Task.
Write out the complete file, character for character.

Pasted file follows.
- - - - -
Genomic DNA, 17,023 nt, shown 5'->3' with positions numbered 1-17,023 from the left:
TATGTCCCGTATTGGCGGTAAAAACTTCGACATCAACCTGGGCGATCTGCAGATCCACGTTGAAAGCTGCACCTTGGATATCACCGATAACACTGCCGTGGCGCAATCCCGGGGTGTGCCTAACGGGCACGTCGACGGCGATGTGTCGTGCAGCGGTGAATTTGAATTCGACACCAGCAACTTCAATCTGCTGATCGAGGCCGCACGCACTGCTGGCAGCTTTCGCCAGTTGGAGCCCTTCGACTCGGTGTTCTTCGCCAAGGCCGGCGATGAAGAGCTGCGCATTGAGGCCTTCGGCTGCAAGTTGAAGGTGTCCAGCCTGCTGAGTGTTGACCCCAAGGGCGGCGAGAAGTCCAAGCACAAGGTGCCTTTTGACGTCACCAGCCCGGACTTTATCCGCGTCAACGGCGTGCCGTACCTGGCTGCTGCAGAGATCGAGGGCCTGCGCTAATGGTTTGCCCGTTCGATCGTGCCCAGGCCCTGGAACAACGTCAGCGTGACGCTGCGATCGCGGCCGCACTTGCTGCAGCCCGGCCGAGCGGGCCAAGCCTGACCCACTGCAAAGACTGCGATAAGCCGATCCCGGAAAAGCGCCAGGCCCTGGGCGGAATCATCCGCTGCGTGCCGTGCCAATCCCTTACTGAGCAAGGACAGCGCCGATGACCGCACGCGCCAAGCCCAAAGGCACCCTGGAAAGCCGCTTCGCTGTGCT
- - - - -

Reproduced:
Genomic DNA, 17,023 nt, shown 5'->3' with positions numbered 1-17,023 from the left:
TATGTCCCGTATTGGCGGTAAAAACTTCGACATCAACCTGGGCGATCTGCAGATCCACGTTGAAAGCTGCACCTTGGATATCACCGATAACACTGCCGTGGCGCAATCCCGGGGTGTGCCTAACGGGCACGTCGACGGCGATGTGTCGTGCAGCGGTGAATTTGAATTCGACACCAGCAACTTCAATCTGCTGATCGAGGCCGCACGCACTGCTGGCAGCTTTCGCCAGTTGGAGCCCTTCGACTCGGTGTTCTTCGCCAAGGCCGGCGATGAAGAGCTGCGCATTGAGGCCTTCGGCTGCAAGTTGAAGGTGTCCAGCCTGCTGAGTGTTGACCCCAAGGGCGGCGAGAAGTCCAAGCACAAGGTGCCTTTTGACGTCACCAGCCCGGACTTTATCCGCGTCAACGGCGTGCCGTACCTGGCTGCTGCAGAGATCGAGGGCCTGCGCTAATGGTTTGCCCGTTCGATCGTGCCCAGGCCCTGGAACAACGTCAGCGTGACGCTGCGATCGCGGCCGCACTTGCTGCAGCCCGGCCGAGCGGGCCAAGCCTGACCCACTGCAAAGACTGCGATAAGCCGATCCCGGAAAAGCGCCAGGCCCTGGGCGGAATCATCCGCTGCGTGCCGTGCCAATCCCTTACTGAGCAAGGACAGCGCCGATGACCGCACGCGCCAAGCCCAAAGGCACCCTGGAAAGCCGCTTCGCTGTGCT